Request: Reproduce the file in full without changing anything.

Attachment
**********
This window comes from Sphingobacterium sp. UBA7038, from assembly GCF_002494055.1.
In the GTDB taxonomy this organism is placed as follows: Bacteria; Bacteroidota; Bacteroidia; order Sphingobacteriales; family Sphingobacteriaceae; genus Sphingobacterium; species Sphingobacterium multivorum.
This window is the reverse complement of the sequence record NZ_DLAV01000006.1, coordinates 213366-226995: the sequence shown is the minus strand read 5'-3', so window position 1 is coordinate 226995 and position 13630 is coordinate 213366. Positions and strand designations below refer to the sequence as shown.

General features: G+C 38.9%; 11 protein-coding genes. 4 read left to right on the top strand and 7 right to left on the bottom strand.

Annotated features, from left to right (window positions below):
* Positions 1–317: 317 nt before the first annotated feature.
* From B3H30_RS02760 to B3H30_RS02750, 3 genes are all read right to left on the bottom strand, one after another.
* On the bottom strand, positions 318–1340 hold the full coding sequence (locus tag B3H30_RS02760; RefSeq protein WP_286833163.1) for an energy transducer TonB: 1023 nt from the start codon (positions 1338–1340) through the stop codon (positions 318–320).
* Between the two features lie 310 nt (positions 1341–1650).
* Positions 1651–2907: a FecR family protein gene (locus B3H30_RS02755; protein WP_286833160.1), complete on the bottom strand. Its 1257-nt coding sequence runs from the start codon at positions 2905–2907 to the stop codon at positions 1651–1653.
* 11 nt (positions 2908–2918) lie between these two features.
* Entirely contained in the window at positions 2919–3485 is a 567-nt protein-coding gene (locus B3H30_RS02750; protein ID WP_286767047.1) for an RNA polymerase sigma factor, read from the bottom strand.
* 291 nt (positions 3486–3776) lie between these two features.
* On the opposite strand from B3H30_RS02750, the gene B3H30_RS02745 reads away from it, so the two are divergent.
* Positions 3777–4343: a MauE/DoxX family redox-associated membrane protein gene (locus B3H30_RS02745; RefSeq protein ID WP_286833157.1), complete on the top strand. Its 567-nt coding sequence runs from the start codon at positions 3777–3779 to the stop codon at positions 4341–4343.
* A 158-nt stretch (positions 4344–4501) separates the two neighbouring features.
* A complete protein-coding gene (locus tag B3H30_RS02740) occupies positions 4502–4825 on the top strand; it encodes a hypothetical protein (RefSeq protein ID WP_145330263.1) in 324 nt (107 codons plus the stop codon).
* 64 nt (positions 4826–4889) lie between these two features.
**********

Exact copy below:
This window comes from Sphingobacterium sp. UBA7038, from assembly GCF_002494055.1.
In the GTDB taxonomy this organism is placed as follows: Bacteria; Bacteroidota; Bacteroidia; order Sphingobacteriales; family Sphingobacteriaceae; genus Sphingobacterium; species Sphingobacterium multivorum.
This window is the reverse complement of the sequence record NZ_DLAV01000006.1, coordinates 213366-226995: the sequence shown is the minus strand read 5'-3', so window position 1 is coordinate 226995 and position 13630 is coordinate 213366. Positions and strand designations below refer to the sequence as shown.

General features: G+C 38.9%; 11 protein-coding genes. 4 read left to right on the top strand and 7 right to left on the bottom strand.

Annotated features, from left to right (window positions below):
* Positions 1–317: 317 nt before the first annotated feature.
* From B3H30_RS02760 to B3H30_RS02750, 3 genes are all read right to left on the bottom strand, one after another.
* On the bottom strand, positions 318–1340 hold the full coding sequence (locus tag B3H30_RS02760; RefSeq protein WP_286833163.1) for an energy transducer TonB: 1023 nt from the start codon (positions 1338–1340) through the stop codon (positions 318–320).
* Between the two features lie 310 nt (positions 1341–1650).
* Positions 1651–2907: a FecR family protein gene (locus B3H30_RS02755; protein WP_286833160.1), complete on the bottom strand. Its 1257-nt coding sequence runs from the start codon at positions 2905–2907 to the stop codon at positions 1651–1653.
* 11 nt (positions 2908–2918) lie between these two features.
* Entirely contained in the window at positions 2919–3485 is a 567-nt protein-coding gene (locus B3H30_RS02750; protein ID WP_286767047.1) for an RNA polymerase sigma factor, read from the bottom strand.
* 291 nt (positions 3486–3776) lie between these two features.
* On the opposite strand from B3H30_RS02750, the gene B3H30_RS02745 reads away from it, so the two are divergent.
* Positions 3777–4343: a MauE/DoxX family redox-associated membrane protein gene (locus B3H30_RS02745; RefSeq protein ID WP_286833157.1), complete on the top strand. Its 567-nt coding sequence runs from the start codon at positions 3777–3779 to the stop codon at positions 4341–4343.
* A 158-nt stretch (positions 4344–4501) separates the two neighbouring features.
* A complete protein-coding gene (locus tag B3H30_RS02740) occupies positions 4502–4825 on the top strand; it encodes a hypothetical protein (RefSeq protein ID WP_145330263.1) in 324 nt (107 codons plus the stop codon).
* 64 nt (positions 4826–4889) lie between these two features.